This isn’t a story about just Casey Greggs, but it begins and ends with her.
Suffice it to say that she was born into the Southern University Band program and spent her childhood tagging alongside the Dancing Dolls. Her grandfather was legendary Southern band director Isaac Greggs.
They were sparkling, beautiful and dazzling, and Greggs knew she wanted to be one of them.
But now she’s facing the end of it all. It’s OK. Really, it is.
Greggs realized her dream, but now she has another.
“I’m ready to be a kindergarten teacher,” she said. “I’m looking forward to working with children.”
She said this on the Friday before the first Monday of classes in Southern University’s fall semester. She’s the co-captain of Southern’s dance line this year; Seaera Cole is the captain.
Both are seniors. Greggs is majoring in elementary education; Cole is majoring in sociology.
And both not only are planning out the routines and events for the 2012 football season but are looking at life after the Dancing Dolls.
Options have expanded after the 2011 season that saw the Dancing Dolls perform not only on their campus turf in Mumford Stadium but with pop icon Madonna at Super Bowl XLVI in Indianapolis.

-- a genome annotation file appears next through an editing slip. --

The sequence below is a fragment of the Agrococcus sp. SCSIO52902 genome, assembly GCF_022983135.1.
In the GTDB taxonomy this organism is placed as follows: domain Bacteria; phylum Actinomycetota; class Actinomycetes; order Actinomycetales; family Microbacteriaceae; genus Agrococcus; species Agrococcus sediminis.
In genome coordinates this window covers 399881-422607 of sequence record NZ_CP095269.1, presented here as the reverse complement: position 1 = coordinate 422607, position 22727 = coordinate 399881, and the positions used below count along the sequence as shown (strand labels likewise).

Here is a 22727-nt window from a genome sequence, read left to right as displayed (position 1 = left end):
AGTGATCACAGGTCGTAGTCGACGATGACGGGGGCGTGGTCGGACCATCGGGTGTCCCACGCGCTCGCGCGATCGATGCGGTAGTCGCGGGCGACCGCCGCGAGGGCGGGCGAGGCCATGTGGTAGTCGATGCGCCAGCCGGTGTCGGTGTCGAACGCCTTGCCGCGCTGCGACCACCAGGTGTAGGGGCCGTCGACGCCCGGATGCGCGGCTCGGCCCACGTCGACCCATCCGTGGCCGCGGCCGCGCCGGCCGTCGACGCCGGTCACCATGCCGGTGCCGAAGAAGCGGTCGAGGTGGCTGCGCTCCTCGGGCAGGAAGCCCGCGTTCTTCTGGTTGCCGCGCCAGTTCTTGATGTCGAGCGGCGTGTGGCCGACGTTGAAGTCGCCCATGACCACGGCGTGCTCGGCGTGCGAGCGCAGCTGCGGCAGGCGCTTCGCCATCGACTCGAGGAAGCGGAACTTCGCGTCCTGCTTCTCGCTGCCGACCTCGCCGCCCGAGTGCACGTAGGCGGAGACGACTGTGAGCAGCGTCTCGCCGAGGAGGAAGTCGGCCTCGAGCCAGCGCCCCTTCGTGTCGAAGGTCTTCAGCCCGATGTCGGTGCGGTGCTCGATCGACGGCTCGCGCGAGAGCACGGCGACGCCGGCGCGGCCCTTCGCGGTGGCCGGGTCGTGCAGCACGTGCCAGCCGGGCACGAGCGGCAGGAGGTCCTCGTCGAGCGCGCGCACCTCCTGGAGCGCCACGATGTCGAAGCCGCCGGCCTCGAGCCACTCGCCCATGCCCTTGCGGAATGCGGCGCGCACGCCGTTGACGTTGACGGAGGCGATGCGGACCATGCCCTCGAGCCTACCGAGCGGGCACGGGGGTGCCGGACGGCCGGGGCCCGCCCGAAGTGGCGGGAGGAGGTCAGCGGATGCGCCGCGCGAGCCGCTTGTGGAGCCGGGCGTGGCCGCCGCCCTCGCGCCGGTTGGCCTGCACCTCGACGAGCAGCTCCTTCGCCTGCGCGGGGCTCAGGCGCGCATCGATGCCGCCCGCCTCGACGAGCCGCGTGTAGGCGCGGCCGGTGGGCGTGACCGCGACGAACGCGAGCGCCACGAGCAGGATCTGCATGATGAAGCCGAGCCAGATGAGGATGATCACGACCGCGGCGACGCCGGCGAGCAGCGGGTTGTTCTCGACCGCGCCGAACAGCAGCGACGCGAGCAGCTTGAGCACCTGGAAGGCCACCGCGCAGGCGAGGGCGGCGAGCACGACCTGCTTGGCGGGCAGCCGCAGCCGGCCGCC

“That was an amazing experience,” Cole said. “Madonna was so down to earth, and her team was great to work with. They gave us advice about things we can do with dance performance later. They told us about how we can go on tours, and it’s one of the things I would like to do after graduation. I’d like to continue with dance, and the possibility is there.”
Other 2011 Dancing Dolls veterans also are interested in the possibility. Cole has talked about it with them.
But they all know that there’s plenty of time to think about the future. The priority now is performing with the Southern University Marching Band, known as the Human Jukebox, in the football season opener.
That will be on Saturday, Sept. 1, when the Jaguars take on the University of New Mexico in Albuquerque.
The Human Jukebox will march halftime at that game, and make no mistake, the Dancing Dolls consider themselves just as much a part of the band as any member who plays an instrument.
This is especially true for Greggs. She rehearsed on this last day of pre-season band camp with her fellow dance line members inside the band hall building named for her grandfather.
Isaac Greggs’ name is legendary not only on campus but in university band circles. He served as Southern’s band director from 1969 to 2006. So, naturally Casey Greggs grew up in and around the program.
“I played clarinet in elementary school,” Greggs said. “My grandfather made sure I was going to learn music, and that added to my band experience. But I wanted to be a Dancing Doll. I took some classes at Peggy’s Dance Studio when I was younger, and I was on the dance squad at Southern Lab. It’s something I thought about 24/7. I couldn’t wait to be Dancing Doll.”
She smiled. There was a tinge of sadness in her voice.
“You know, I’ve been around the band for so long,” she said. “My grandfather let me ride with the Dancing Dolls to all the away games, and when the alumni see me now, the say, ‘There’s little Casey.’ It’s been an honor to be a Dancing Doll. I’ve been in the family for so long.”